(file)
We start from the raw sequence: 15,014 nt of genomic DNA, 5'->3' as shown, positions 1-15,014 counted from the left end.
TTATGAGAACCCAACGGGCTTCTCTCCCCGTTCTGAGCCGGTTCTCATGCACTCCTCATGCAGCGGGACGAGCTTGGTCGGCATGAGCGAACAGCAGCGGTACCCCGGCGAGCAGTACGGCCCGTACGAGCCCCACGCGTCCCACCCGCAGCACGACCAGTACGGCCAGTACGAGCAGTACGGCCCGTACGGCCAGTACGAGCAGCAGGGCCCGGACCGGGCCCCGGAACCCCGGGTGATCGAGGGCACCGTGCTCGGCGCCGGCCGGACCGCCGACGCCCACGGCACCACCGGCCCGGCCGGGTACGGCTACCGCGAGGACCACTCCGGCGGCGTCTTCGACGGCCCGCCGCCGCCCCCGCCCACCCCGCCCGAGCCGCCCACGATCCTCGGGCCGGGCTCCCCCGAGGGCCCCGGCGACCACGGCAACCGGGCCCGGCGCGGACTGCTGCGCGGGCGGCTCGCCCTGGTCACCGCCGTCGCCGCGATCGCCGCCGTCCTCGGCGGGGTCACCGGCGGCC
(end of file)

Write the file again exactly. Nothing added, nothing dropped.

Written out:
We start from the raw sequence: 15,014 nt of genomic DNA, 5'->3' as shown, positions 1-15,014 counted from the left end.
TTATGAGAACCCAACGGGCTTCTCTCCCCGTTCTGAGCCGGTTCTCATGCACTCCTCATGCAGCGGGACGAGCTTGGTCGGCATGAGCGAACAGCAGCGGTACCCCGGCGAGCAGTACGGCCCGTACGAGCCCCACGCGTCCCACCCGCAGCACGACCAGTACGGCCAGTACGAGCAGTACGGCCCGTACGGCCAGTACGAGCAGCAGGGCCCGGACCGGGCCCCGGAACCCCGGGTGATCGAGGGCACCGTGCTCGGCGCCGGCCGGACCGCCGACGCCCACGGCACCACCGGCCCGGCCGGGTACGGCTACCGCGAGGACCACTCCGGCGGCGTCTTCGACGGCCCGCCGCCGCCCCCGCCCACCCCGCCCGAGCCGCCCACGATCCTCGGGCCGGGCTCCCCCGAGGGCCCCGGCGACCACGGCAACCGGGCCCGGCGCGGACTGCTGCGCGGGCGGCTCGCCCTGGTCACCGCCGTCGCCGCGATCGCCGCCGTCCTCGGCGGGGTCACCGGCGGCC